Food and Drug Administration Commissioner Dr. Margaret Hamburg is one of the most powerful and influential voices in public health today , working to protect the safety of the food supply, provide access to safe and effective medical products, and find innovative ways to prevent illness and promote health.
Hamburg became New York City’s acting health commissioner in 1991 after serving just one year as deputy commissioner and a year later was given the job permanently at the 36—making her the youngest commissioner in the city’s history. In New York, Hamburg designed an aggressive tuberculosis control program that lowered the city's TB rate by 46 percent, supported a needle exchange program designed to slow the spread of AIDS, helped boost childhood immunization rates, and developed one of the first programs to prepare the public for a terrorist attack using anthrax or other bio-chemical weapons.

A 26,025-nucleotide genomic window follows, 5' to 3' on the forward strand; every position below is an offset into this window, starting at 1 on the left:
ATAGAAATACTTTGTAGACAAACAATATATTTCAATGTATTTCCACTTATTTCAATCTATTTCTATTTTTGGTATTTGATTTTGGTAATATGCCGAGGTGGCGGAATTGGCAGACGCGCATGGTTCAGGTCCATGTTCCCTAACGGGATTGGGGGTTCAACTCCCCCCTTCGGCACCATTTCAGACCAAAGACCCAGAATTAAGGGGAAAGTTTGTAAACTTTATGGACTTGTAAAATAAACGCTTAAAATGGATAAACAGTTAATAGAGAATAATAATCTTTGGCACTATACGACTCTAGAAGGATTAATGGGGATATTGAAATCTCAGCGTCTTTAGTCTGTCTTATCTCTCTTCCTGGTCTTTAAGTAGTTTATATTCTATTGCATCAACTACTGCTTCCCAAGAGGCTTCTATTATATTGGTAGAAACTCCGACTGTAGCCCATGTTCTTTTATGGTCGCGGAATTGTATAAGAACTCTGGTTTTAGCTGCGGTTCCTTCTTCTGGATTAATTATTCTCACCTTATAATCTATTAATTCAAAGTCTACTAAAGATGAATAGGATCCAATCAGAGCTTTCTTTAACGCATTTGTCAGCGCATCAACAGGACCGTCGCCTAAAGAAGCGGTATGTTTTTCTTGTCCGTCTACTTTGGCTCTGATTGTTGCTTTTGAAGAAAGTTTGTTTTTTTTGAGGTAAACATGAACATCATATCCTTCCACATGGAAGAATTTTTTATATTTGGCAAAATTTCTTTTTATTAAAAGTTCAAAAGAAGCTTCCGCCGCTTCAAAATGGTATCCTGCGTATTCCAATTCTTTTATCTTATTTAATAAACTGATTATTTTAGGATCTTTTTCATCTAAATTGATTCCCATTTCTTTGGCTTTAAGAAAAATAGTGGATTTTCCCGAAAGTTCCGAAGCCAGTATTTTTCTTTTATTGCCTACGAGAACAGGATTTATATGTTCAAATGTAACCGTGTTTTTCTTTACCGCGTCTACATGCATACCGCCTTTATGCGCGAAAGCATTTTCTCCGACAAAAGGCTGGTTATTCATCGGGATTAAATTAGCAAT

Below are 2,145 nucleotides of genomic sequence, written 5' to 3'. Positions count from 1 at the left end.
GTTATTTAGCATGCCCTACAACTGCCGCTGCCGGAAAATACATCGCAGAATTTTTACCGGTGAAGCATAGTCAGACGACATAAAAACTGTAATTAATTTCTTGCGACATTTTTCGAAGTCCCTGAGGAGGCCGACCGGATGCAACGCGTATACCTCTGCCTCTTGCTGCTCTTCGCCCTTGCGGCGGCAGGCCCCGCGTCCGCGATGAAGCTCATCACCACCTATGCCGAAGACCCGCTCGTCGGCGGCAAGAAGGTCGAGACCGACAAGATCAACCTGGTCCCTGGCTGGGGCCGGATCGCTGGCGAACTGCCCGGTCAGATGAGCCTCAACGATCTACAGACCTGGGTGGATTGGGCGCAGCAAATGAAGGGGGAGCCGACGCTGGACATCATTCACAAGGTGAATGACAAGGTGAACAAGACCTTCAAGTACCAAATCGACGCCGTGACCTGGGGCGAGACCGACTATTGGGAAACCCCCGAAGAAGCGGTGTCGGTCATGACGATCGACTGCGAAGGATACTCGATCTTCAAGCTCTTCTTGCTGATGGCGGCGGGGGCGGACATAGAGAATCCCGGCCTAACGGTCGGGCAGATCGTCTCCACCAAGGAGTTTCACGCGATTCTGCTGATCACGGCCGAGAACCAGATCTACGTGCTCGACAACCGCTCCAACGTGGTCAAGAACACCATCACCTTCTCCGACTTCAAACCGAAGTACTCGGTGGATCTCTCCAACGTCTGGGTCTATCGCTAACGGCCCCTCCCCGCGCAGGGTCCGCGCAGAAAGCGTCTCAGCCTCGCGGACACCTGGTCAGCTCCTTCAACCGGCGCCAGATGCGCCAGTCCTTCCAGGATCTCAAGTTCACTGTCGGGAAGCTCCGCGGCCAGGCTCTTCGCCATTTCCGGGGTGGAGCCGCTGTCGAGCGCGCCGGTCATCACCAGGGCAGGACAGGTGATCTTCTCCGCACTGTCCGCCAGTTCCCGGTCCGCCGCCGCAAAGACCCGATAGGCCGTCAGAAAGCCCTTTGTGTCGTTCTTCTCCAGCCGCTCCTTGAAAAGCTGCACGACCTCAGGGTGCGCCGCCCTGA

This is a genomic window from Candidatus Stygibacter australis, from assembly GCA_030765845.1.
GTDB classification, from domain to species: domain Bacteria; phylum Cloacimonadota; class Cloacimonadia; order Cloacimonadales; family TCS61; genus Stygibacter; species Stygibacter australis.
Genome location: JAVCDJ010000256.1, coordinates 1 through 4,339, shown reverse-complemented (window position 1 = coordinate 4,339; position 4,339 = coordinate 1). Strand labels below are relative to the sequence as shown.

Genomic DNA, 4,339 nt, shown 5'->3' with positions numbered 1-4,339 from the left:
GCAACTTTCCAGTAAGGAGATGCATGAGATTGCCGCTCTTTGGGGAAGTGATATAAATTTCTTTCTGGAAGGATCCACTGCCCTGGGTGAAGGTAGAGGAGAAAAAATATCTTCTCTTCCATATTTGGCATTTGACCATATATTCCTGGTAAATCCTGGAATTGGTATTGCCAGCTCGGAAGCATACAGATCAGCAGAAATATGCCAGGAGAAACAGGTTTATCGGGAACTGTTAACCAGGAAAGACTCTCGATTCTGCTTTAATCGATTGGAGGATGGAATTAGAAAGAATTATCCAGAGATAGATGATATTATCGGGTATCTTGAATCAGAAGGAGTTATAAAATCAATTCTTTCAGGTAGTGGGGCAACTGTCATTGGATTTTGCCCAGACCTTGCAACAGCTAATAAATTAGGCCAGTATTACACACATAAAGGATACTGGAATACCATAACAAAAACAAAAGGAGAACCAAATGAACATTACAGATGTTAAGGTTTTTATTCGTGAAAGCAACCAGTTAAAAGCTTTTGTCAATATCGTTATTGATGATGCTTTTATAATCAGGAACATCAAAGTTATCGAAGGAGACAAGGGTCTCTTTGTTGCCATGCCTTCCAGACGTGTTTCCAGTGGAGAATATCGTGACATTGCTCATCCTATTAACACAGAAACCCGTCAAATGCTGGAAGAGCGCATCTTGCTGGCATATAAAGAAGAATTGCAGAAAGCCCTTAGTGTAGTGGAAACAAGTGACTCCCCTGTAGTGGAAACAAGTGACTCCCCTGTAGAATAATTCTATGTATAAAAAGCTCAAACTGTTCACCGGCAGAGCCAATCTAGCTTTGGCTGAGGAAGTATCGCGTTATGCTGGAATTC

In 1994, Dr. Hamburg became one of the youngest people ever elected to the Institute of Medicine. Three years later, at the request of President Clinton, she accepted the position of Assistant Secretary for Policy and Evaluation in the U.S. Department of Health and Human Services (HHS).
Dr. Hamburg graduated from Harvard Medical School and completed her residency in internal medicine at what is now New York–Presbyterian Hospital/Weill Cornell Medical Center. She conducted research on neuroscience at Rockefeller University, studied neuropharmacology at the National Institute of Mental Health, and later focused on AIDS research as assistant director of the National Institute of Allergy and Infectious Diseases.